As I have begun to immerse myself in Web 2.0 for education, I have been struck by the prevalence of using “free” hosted services such as Flickr, YouTube, Ning, and other such sites. I don’t have anything against them for individual use, but I do have concerns about using such services with students–particularly elementary grade students. I feel that many Web 2.0 evangelists have overlooked open source alternatives. I prefer to run my own web based open source software on rented server space for a variety of reasons.
First off, it gives a great deal of independence. If you want to try a particular piece of server based open source software, you can. If you find something that looks promising or interesting, you can pretty much install it immediately and give it a run. I heard about Elgg, so I installed it. I ran into an educational distribution for Drupal and had it up and running within the hour. Prologue appears promising as a private Twitter and I have it going in a few minutes.
It also avoids issues with “free” hosted web services. First of all, we can host content without the issues involving other, often inappropriate, content on the same site. I run our sites without advertising. I don’t have to deal with as many concerns about privacy. Students can get accounts on the site without revealing personal information and details. Furthermore, nobody is monitoring the browsing habits and creating demographic data and profiles of individuals using the sites we created.
Using open source web based solutions can be as simple or as complex as one decides to make it. Many programs can be installed by absolute novices using a control panel that performs the process with a few mouse clicks and keyboard strokes–no more difficult than signing up for a free blog. A simple WordPress blog is very easy to administer–not very different from administrating a hosted blog. As one gains skill and confidence, the options and possibilities grow exponentially.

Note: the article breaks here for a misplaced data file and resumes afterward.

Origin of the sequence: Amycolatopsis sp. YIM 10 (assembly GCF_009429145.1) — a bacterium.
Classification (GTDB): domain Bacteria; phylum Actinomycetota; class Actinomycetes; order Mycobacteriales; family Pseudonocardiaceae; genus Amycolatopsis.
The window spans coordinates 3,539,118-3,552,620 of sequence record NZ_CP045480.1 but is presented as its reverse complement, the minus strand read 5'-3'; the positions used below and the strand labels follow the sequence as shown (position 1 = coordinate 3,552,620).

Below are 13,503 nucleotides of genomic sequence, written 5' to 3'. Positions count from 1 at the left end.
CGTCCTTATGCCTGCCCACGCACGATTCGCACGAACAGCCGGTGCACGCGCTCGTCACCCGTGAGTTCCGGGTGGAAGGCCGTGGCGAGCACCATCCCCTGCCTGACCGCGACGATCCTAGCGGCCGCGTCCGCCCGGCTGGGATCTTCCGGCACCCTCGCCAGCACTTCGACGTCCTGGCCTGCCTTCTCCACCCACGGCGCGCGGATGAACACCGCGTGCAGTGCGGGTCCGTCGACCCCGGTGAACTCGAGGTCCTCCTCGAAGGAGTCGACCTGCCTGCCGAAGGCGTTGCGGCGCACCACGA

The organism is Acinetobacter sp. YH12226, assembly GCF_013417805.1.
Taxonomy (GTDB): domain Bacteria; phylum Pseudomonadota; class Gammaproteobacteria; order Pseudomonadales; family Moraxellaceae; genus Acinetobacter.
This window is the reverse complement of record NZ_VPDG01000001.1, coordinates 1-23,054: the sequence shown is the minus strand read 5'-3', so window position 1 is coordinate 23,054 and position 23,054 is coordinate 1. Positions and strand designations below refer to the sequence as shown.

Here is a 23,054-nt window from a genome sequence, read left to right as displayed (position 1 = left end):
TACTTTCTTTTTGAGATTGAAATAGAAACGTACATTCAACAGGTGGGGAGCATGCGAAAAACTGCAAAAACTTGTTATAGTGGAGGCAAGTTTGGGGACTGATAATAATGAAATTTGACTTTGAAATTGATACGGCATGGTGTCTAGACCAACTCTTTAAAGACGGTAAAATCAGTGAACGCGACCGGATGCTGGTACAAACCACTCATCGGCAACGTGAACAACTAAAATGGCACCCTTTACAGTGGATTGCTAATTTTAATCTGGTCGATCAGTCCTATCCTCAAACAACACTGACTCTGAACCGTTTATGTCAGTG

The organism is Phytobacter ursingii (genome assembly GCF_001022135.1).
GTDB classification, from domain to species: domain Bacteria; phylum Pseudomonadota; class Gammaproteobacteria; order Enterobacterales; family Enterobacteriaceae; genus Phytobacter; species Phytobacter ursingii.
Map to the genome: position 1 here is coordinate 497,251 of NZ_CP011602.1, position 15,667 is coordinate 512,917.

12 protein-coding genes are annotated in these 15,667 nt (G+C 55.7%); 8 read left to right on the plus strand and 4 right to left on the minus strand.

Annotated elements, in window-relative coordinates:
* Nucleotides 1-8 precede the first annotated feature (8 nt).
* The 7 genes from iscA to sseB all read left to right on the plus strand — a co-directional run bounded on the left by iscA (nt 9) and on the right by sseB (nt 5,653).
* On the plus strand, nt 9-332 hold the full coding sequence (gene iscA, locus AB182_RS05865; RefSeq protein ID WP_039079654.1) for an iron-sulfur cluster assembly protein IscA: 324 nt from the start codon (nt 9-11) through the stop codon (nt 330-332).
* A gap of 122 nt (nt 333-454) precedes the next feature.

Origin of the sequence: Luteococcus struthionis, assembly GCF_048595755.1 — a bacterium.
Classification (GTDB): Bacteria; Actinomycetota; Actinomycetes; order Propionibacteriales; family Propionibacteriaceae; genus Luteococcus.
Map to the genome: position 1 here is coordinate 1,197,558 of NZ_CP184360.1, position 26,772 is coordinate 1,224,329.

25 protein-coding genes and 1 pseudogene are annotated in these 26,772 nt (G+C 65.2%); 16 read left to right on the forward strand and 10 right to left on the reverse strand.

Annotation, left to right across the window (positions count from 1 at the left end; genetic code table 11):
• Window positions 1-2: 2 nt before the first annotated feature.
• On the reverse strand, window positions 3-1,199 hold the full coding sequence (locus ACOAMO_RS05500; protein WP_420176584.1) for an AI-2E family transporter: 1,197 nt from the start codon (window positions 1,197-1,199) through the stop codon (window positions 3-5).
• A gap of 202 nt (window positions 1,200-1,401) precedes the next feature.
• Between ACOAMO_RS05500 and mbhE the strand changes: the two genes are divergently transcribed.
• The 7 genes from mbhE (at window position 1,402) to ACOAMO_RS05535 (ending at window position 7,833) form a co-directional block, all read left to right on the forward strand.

It also has, at our school, removed obstacles and opened opportunities. If an educator at our school wants to try something, it simply has to pass muster with the tech committee. As long as it is technologically feasible, it can be done without running the gauntlet of BOCES hierarchy and technicians. As an example, one local school wanted to host video through their BOCES run website. BOCES told them that they couldn’t possibly do it because it required too much of their servers and pointed them to YouTube! Our school published video directly on our website with no issues.
Another reason for using rented hosting and open source software is cost. The software is free, although plugins and templates can cost money (many are free). Our school started its website on a $10 per month shared hosting plan. We never came close taxing our server resources to limits. BOCES would have charged us thousands of dollars each year.
There is the investment of time learning how to use, configure, customize, and administer the software. As mentioned above–it can range from simple and undemanding to complex and challenging. In addition, you can pay a little more for a webhost that will take care of some of the set and configuration for you.
Using open source software has been an empowering learning experience. I had very few IT skills other than having hacked together a third rate static html webpage and ftp’ed it up. That was several years ago and I had long since forgotten it all. Once I made the plunge with a cheap shared host account, I immediately discovered the ease of setting up websites through the control panel. Within a few days I had several domains registered, and a few sites launched. As time has gone on, I have continued learning and expanding. I like learning and I have found this rewarding.
I believe there are compelling reasons to consider open source web 2.0 software on private servers. It has been a wise investment for our school and has opened many possibilities. It has been a source of growth and development for students, staff, and teachers alike.